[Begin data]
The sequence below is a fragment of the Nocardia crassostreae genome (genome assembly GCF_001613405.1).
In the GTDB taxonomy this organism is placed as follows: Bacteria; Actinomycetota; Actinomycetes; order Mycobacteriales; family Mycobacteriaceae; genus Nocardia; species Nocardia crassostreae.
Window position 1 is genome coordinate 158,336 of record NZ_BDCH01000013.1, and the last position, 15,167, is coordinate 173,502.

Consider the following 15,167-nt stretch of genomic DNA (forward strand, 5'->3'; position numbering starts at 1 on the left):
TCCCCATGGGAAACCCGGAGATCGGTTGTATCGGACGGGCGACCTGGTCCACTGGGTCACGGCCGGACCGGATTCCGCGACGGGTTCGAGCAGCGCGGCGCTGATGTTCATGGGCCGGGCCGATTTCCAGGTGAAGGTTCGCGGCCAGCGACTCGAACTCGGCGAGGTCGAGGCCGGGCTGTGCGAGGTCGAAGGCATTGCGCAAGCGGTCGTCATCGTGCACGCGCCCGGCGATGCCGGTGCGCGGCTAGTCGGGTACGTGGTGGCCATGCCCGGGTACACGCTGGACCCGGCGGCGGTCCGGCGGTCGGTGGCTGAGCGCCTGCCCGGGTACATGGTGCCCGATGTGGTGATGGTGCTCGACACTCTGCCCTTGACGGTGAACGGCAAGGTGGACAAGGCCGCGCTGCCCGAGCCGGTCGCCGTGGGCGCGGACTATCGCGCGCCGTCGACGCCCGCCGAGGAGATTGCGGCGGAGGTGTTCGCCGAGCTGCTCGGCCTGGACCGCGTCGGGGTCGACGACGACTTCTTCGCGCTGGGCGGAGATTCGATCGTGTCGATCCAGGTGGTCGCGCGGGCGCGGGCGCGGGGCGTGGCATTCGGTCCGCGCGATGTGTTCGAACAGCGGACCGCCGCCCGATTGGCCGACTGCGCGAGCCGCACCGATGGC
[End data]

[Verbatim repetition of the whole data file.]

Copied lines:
The sequence below is a fragment of the Nocardia crassostreae genome (genome assembly GCF_001613405.1).
In the GTDB taxonomy this organism is placed as follows: Bacteria; Actinomycetota; Actinomycetes; order Mycobacteriales; family Mycobacteriaceae; genus Nocardia; species Nocardia crassostreae.
Window position 1 is genome coordinate 158,336 of record NZ_BDCH01000013.1, and the last position, 15,167, is coordinate 173,502.

Consider the following 15,167-nt stretch of genomic DNA (forward strand, 5'->3'; position numbering starts at 1 on the left):
TCCCCATGGGAAACCCGGAGATCGGTTGTATCGGACGGGCGACCTGGTCCACTGGGTCACGGCCGGACCGGATTCCGCGACGGGTTCGAGCAGCGCGGCGCTGATGTTCATGGGCCGGGCCGATTTCCAGGTGAAGGTTCGCGGCCAGCGACTCGAACTCGGCGAGGTCGAGGCCGGGCTGTGCGAGGTCGAAGGCATTGCGCAAGCGGTCGTCATCGTGCACGCGCCCGGCGATGCCGGTGCGCGGCTAGTCGGGTACGTGGTGGCCATGCCCGGGTACACGCTGGACCCGGCGGCGGTCCGGCGGTCGGTGGCTGAGCGCCTGCCCGGGTACATGGTGCCCGATGTGGTGATGGTGCTCGACACTCTGCCCTTGACGGTGAACGGCAAGGTGGACAAGGCCGCGCTGCCCGAGCCGGTCGCCGTGGGCGCGGACTATCGCGCGCCGTCGACGCCCGCCGAGGAGATTGCGGCGGAGGTGTTCGCCGAGCTGCTCGGCCTGGACCGCGTCGGGGTCGACGACGACTTCTTCGCGCTGGGCGGAGATTCGATCGTGTCGATCCAGGTGGTCGCGCGGGCGCGGGCGCGGGGCGTGGCATTCGGTCCGCGCGATGTGTTCGAACAGCGGACCGCCGCCCGATTGGCCGACTGCGCGAGCCGCACCGATGGC